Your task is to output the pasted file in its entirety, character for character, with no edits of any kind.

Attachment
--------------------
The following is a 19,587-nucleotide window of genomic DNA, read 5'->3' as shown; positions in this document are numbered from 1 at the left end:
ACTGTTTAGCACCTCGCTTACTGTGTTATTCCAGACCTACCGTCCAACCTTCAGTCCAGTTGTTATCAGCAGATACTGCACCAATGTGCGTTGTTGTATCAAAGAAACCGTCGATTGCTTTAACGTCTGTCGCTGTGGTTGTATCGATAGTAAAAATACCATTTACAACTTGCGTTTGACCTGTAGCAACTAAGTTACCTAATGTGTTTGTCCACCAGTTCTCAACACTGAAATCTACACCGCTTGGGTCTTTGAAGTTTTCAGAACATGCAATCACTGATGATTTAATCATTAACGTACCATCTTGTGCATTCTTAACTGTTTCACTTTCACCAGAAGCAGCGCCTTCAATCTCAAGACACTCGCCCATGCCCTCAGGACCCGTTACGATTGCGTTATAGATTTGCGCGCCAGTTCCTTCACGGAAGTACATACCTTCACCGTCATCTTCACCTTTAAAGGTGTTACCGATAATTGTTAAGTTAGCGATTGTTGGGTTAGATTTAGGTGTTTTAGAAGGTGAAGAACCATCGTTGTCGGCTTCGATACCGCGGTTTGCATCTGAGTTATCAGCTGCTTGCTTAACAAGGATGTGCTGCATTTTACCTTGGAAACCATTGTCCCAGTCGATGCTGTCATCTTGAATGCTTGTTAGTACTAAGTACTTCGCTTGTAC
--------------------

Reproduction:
The following is a 19,587-nucleotide window of genomic DNA, read 5'->3' as shown; positions in this document are numbered from 1 at the left end:
ACTGTTTAGCACCTCGCTTACTGTGTTATTCCAGACCTACCGTCCAACCTTCAGTCCAGTTGTTATCAGCAGATACTGCACCAATGTGCGTTGTTGTATCAAAGAAACCGTCGATTGCTTTAACGTCTGTCGCTGTGGTTGTATCGATAGTAAAAATACCATTTACAACTTGCGTTTGACCTGTAGCAACTAAGTTACCTAATGTGTTTGTCCACCAGTTCTCAACACTGAAATCTACACCGCTTGGGTCTTTGAAGTTTTCAGAACATGCAATCACTGATGATTTAATCATTAACGTACCATCTTGTGCATTCTTAACTGTTTCACTTTCACCAGAAGCAGCGCCTTCAATCTCAAGACACTCGCCCATGCCCTCAGGACCCGTTACGATTGCGTTATAGATTTGCGCGCCAGTTCCTTCACGGAAGTACATACCTTCACCGTCATCTTCACCTTTAAAGGTGTTACCGATAATTGTTAAGTTAGCGATTGTTGGGTTAGATTTAGGTGTTTTAGAAGGTGAAGAACCATCGTTGTCGGCTTCGATACCGCGGTTTGCATCTGAGTTATCAGCTGCTTGCTTAACAAGGATGTGCTGCATTTTACCTTGGAAACCATTGTCCCAGTCGATGCTGTCATCTTGAATGCTTGTTAGTACTAAGTACTTCGCTTGTAC